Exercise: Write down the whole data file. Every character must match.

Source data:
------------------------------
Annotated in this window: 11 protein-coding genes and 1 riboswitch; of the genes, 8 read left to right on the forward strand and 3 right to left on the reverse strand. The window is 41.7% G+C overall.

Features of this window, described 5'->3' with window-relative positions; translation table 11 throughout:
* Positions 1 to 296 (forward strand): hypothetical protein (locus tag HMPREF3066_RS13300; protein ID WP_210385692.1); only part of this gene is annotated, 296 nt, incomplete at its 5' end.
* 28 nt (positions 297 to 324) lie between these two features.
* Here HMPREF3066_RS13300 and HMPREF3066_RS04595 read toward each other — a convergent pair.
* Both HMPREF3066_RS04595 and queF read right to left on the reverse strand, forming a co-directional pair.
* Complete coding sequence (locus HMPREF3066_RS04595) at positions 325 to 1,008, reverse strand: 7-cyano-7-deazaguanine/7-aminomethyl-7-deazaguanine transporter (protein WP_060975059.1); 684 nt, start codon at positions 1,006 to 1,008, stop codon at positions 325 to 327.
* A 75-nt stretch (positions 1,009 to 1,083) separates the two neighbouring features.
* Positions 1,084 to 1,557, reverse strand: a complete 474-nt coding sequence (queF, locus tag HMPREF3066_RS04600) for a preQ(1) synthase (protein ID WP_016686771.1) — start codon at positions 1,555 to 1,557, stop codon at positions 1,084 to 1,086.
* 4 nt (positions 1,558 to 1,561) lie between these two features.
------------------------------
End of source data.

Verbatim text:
Annotated in this window: 11 protein-coding genes and 1 riboswitch; of the genes, 8 read left to right on the forward strand and 3 right to left on the reverse strand. The window is 41.7% G+C overall.

Features of this window, described 5'->3' with window-relative positions; translation table 11 throughout:
* Positions 1 to 296 (forward strand): hypothetical protein (locus tag HMPREF3066_RS13300; protein ID WP_210385692.1); only part of this gene is annotated, 296 nt, incomplete at its 5' end.
* 28 nt (positions 297 to 324) lie between these two features.
* Here HMPREF3066_RS13300 and HMPREF3066_RS04595 read toward each other — a convergent pair.
* Both HMPREF3066_RS04595 and queF read right to left on the reverse strand, forming a co-directional pair.
* Complete coding sequence (locus HMPREF3066_RS04595) at positions 325 to 1,008, reverse strand: 7-cyano-7-deazaguanine/7-aminomethyl-7-deazaguanine transporter (protein WP_060975059.1); 684 nt, start codon at positions 1,006 to 1,008, stop codon at positions 325 to 327.
* A 75-nt stretch (positions 1,009 to 1,083) separates the two neighbouring features.
* Positions 1,084 to 1,557, reverse strand: a complete 474-nt coding sequence (queF, locus tag HMPREF3066_RS04600) for a preQ(1) synthase (protein ID WP_016686771.1) — start codon at positions 1,555 to 1,557, stop codon at positions 1,084 to 1,086.
* 4 nt (positions 1,558 to 1,561) lie between these two features.